BYOD not just the latest trend

by Rose Sneyd14 Jan 2013

There is a growing acceptance of BYOD (Bring Your Own Device) in Australasia, despite the persistent belief that its risks outweigh its benefits, according to an international survey of IT professionals.

While nearly half (48%) of respondents in this part of the world said that their enterprise allows BYOD, almost precisely the same percentage (47%) thought that the risks still outweighed the benefits, compared with 22% who thought the opposite.

The IT Risk/Reward Barometer survey, conducted last September by not-for-profit IT organisation ISACA, polled 4,500 IT professionals globally, including 173 in Australasia. “[It] helps gauge current attitudes and organizational behaviors related to the risk and reward associated with the blurring boundaries between personal and work devices (BYOD), cloud computing, and increased enterprise risk related to online employee behaviour at peak seasonal times,” according to the ISACA website.

Interestingly, organisations in Oceania and Africa are embracing BYOD more rapidly than elsewhere in the world – only 28% of European countries allow BYOD, for instance. “Enterprises in Oceania seem to understand and accept that employees are using their own devices more and more, and are blurring the lines between work and personal activities,” said Jo Stewart-Rattray, director – ISACA.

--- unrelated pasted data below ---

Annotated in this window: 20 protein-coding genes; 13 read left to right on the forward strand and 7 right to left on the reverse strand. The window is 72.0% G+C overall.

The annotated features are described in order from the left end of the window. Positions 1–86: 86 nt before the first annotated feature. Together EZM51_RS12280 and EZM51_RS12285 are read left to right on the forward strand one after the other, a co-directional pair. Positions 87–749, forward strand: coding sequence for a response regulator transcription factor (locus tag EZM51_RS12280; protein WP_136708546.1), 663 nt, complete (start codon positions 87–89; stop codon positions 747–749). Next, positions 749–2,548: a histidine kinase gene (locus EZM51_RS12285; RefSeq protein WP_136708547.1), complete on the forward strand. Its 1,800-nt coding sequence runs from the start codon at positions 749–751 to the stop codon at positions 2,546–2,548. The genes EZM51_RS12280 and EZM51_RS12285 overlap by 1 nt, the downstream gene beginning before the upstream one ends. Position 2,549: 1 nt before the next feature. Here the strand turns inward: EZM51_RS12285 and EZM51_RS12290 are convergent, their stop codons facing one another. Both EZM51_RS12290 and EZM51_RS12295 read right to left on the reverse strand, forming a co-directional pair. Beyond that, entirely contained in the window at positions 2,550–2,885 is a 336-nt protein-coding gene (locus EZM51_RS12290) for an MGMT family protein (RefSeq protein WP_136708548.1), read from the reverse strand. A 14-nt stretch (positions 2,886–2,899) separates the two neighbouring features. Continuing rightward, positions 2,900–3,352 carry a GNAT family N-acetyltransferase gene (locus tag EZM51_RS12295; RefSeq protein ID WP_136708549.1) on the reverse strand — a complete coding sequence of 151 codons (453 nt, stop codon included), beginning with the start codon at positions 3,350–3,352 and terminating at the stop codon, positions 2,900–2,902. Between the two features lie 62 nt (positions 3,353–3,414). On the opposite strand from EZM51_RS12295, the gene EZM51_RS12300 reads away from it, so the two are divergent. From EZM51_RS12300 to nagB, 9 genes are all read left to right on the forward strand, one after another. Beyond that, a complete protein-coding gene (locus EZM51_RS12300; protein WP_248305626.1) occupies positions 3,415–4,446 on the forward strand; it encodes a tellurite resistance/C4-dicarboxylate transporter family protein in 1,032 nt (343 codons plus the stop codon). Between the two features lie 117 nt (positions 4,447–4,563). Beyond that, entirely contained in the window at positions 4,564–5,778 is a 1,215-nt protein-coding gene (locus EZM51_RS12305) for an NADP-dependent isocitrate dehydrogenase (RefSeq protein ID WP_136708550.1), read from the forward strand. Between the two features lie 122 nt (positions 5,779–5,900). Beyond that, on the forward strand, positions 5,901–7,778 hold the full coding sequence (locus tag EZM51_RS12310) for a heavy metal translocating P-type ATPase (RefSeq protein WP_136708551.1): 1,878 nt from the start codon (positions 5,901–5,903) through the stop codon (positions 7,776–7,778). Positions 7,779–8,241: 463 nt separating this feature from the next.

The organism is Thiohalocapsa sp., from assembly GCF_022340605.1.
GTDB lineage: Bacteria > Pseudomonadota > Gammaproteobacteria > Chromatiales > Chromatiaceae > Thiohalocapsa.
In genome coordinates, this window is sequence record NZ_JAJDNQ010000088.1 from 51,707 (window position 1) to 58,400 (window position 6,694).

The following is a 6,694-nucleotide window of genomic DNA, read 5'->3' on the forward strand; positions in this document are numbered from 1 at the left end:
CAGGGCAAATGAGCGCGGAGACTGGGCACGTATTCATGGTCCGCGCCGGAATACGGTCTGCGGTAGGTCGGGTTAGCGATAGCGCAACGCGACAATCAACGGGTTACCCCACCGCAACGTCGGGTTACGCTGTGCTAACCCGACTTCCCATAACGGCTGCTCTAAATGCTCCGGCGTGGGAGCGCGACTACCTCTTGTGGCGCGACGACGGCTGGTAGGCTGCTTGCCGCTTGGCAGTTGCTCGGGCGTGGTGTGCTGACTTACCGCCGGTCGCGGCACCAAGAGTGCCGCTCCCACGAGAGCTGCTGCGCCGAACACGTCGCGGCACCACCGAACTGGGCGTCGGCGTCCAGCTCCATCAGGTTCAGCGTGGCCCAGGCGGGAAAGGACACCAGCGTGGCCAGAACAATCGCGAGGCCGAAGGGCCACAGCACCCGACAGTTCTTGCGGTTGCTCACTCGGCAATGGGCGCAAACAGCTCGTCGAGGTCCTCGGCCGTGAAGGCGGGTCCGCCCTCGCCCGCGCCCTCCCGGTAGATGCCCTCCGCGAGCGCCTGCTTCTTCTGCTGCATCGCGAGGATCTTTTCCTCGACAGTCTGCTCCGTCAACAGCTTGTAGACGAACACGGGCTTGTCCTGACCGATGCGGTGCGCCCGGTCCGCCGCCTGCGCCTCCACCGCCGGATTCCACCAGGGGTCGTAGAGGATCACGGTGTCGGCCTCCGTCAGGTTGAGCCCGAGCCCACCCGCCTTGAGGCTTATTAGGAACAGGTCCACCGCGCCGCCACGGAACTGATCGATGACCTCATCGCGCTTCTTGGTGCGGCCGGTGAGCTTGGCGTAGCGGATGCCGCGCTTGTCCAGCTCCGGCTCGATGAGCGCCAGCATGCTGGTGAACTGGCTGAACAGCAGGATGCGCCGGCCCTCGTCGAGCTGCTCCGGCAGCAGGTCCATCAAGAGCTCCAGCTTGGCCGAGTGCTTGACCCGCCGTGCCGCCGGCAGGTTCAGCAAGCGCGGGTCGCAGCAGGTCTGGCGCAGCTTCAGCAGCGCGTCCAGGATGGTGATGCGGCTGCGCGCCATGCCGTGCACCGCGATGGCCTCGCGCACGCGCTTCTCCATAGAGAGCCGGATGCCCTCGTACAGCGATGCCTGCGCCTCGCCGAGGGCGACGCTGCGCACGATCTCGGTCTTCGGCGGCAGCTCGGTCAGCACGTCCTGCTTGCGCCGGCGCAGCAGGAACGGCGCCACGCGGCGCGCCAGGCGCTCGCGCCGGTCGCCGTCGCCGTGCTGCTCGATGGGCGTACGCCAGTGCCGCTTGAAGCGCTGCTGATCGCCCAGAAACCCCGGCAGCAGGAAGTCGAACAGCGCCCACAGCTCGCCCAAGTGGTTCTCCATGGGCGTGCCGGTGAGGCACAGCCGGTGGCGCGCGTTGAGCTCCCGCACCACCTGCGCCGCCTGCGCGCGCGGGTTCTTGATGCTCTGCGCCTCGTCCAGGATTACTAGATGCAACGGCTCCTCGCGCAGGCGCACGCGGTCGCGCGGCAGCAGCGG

Bennett Medary, chair of the New Zealand Information and Communication Technologies Group (NZICT), agreed.  “I don’t have any research data to share, however it is very clear that there is an increasing trend for all sorts of workers, not just IT folk, to have more personal identification with and ownership of their ‘connectivity’ and sometimes their ‘tools of trade,’” he said.

“However, controls need to be in place that include clearly defined and communicated policies and ongoing education that provides employees with training and safeguards to help protect both the enterprise and the individuals who work there,” Stewart-Rattray said.

Despite being sensitive its risks, almost a third of companies in Oceania (32%) do not have a security policy in place for BYOD. High risks identified by IT professionals include:

  • Storing work passwords in a file on a personal device (78%)
  • Losing a work-supplied computer or smart phone (67%)
  • Using an online file-sharing service for work documents (63%)
  • Downloading personal files onto a work-supplied device (51%)

However, BYOD is a trend that reflects the modern lifestyle, and may be entrenched. “Convergence of work and private use, both in the workplace, on the road and at home, makes it harder to have devices dedicated only to one aspect of life,” Medary concluded.

Related story: Bring Your Own Device to work – Dimension Data’s journey


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